Cellular "tug-of-war" breaks brain symmetry

The brains of vertebrates are asymmetrical, both structurally and functionally. This asymmetry is believed to increase the efficiency of information processing - one hemisphere  is specialized to perform certain functions, so the opposite is left free to perform others. In the human brain, for example, the left hemisphere is specialized for speech. This has been known since the 1860s, when the French physician Paul Broca noted that the aphasia (or inability to speak) which is a common symptom of stroke is associated with damage to a discrete region of the left frontal lobe.

Very little is known about how such asymmetries develop. But now researchers from UCL report a molecular mechanism by which a small population of premature neurons in the developing zebrafish brain is actively pulled from one side of the brain to the other. This cellular "tug-of-war" breaks the anatomical symmetry of the embryonic nervous system, so that cells initially located on both sides end up in a left-sided structure. The findings, which are published in the journal Neuron, shed some light on the evolution of handedness. 

Steve Wilson and his colleagues of UCL's Department of Anatomy and Developmental Biology screened lines of zebrafish for mutants exhibiting symmetry in a part of the brain called the epithalamus. One component of the epithalamus is the light-sensitive the parapineal nucleus, which is normally found only on the left side of the brain. The precursor cells which form this nucleus are initially located on both sides of the embryo, but those on the right migrate across the midline and condense to form the left-sided nucleus.

The genetic screen identified one strain of mutants in which the parapineal nucleus develops symmetrically. This line has a mutation in the gene encoding fibroblast growth factor 8 (Fgf-8), a molecule which plays multiple roles in the developing nervous system, including patterning the anterior-posterior axis. Because Fgf-8 is essential for inducing formation of the cerebellum, zebrafish carrying mutations in the gene lack this structure, and are therefore called acerebellar (or ace) mutants.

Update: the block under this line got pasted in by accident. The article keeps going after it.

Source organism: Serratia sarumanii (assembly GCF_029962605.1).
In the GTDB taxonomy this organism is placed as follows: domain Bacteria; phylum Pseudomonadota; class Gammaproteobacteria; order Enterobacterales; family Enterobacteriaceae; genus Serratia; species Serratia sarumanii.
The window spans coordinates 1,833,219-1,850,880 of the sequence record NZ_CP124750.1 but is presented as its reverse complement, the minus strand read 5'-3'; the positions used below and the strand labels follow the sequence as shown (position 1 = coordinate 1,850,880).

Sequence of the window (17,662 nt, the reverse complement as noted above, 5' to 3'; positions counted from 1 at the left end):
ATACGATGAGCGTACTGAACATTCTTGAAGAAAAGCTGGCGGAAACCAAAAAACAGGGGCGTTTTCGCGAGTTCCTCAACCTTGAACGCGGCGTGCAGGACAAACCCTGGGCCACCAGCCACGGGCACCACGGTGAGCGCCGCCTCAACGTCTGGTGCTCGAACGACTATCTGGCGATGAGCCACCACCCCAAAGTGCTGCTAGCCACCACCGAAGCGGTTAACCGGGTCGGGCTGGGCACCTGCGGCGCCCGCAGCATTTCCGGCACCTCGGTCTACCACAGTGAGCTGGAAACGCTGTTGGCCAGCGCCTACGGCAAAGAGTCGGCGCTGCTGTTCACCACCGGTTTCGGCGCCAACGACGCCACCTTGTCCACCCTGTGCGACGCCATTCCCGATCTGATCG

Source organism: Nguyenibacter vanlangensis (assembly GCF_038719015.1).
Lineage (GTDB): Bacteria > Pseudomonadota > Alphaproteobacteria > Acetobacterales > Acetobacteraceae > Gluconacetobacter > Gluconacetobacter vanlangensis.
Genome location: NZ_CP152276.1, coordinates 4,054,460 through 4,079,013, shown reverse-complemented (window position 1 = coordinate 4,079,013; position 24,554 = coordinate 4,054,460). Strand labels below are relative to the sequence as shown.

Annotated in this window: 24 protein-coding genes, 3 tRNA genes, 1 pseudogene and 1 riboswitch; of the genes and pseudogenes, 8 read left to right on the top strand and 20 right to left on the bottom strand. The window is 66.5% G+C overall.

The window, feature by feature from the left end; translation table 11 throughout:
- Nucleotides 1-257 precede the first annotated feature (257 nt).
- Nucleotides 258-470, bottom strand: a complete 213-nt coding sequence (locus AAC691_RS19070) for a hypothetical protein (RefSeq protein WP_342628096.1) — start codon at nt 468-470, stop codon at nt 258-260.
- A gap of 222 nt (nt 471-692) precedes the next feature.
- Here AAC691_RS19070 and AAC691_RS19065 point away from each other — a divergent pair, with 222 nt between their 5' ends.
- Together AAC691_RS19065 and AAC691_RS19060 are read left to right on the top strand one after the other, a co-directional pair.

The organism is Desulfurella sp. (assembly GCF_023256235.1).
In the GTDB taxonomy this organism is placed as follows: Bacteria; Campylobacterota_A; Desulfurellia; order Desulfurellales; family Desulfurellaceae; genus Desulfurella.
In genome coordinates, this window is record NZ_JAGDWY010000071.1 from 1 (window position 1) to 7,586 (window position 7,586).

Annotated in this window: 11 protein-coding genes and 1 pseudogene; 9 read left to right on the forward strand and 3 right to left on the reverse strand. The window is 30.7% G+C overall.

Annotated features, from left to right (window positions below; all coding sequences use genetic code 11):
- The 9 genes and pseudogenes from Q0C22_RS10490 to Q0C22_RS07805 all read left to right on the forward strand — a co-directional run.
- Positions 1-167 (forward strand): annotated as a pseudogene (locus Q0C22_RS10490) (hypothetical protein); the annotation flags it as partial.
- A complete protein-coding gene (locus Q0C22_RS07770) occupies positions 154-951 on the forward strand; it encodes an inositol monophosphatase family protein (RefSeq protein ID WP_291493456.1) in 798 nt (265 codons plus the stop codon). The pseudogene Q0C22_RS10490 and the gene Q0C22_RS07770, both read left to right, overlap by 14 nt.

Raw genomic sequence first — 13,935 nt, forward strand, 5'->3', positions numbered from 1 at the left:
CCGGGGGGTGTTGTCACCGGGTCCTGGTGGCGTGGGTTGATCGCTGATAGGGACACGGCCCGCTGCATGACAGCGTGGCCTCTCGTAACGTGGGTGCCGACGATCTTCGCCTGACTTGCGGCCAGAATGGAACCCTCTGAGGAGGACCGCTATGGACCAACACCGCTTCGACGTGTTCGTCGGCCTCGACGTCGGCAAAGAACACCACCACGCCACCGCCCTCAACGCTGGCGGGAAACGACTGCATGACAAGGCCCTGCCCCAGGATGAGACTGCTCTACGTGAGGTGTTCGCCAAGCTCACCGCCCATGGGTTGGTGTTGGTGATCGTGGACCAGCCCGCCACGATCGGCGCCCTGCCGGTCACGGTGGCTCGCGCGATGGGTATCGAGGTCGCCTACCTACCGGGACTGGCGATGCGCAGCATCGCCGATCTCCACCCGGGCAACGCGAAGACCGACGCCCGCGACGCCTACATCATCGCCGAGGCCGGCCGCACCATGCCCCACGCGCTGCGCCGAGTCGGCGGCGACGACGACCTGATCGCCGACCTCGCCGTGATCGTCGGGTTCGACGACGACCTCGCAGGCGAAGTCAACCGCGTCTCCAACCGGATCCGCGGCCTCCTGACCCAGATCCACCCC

Analysis of the dynamics of Fgf-8 activity showed that the gene is initially expressed on both sides of the embryo, in a small cluster of cells just in front of the position at which the parapineal nucleus will form. Later, just before the parapineal cells on the right initiate their migration across the midline, the activity of the gene increases subtly on the left side. One of the four known Fgf-8 receptors was also found to be expressed at increased levels in parapineal cells. These results therefore suggest that the cells are responsive to an Fgf-8 signal during their leftward migration.      

To test this prediction, the researchers blocked Fgf signalling in normal embryos, just before the onset of parapineal cell migration. This was found to disrupt the migration of the cells; the parapineal nuclei had an appearance like those in the ace mutants - they were not clustered together, but instead consisted of a few cells scattered on both sides of the midline. Furthermore, blocking Fgf signalling during migration arrested the movements of the cells en route, suggesting that continuous Fgf-8 activity is required.

These findings were further confirmed by the addition of exogenous Fgf-8 to ace mutants. Plastic microbeads soaked in an Fgf-8 solution implanted  on the midline or on either side of it at an early stage of development restored the migration of parapineal cells, so that the nucleus developed normally. Surprisingly, it was found that the nucleus developed on the left side in approximately three quarters of the embryos, regardless of which side the Fgf-8-soaked beads were placed. This suggests that, once parapineal cells begin their migration in response to Fgf-8, an additional signal is required to specify the direction of their movements.

Earlier work had shown that the leftward migration of parapineal cells is dependent on left-sided expression of another molecule called Nodal. Asymmetries still develop in zebrafish with disrupted signalling, but the side of the body on which they develop is randomized - approximately 50% of the mutants are "left-brained" and the rest are "right-brained". Thus Nodal is involved in lateralization - the side on which an asymmetric structure develops - and not symmetry, but is likely to be the additional signal required for the leftward migration of  the parapineal nucleus. In the present study, the resear

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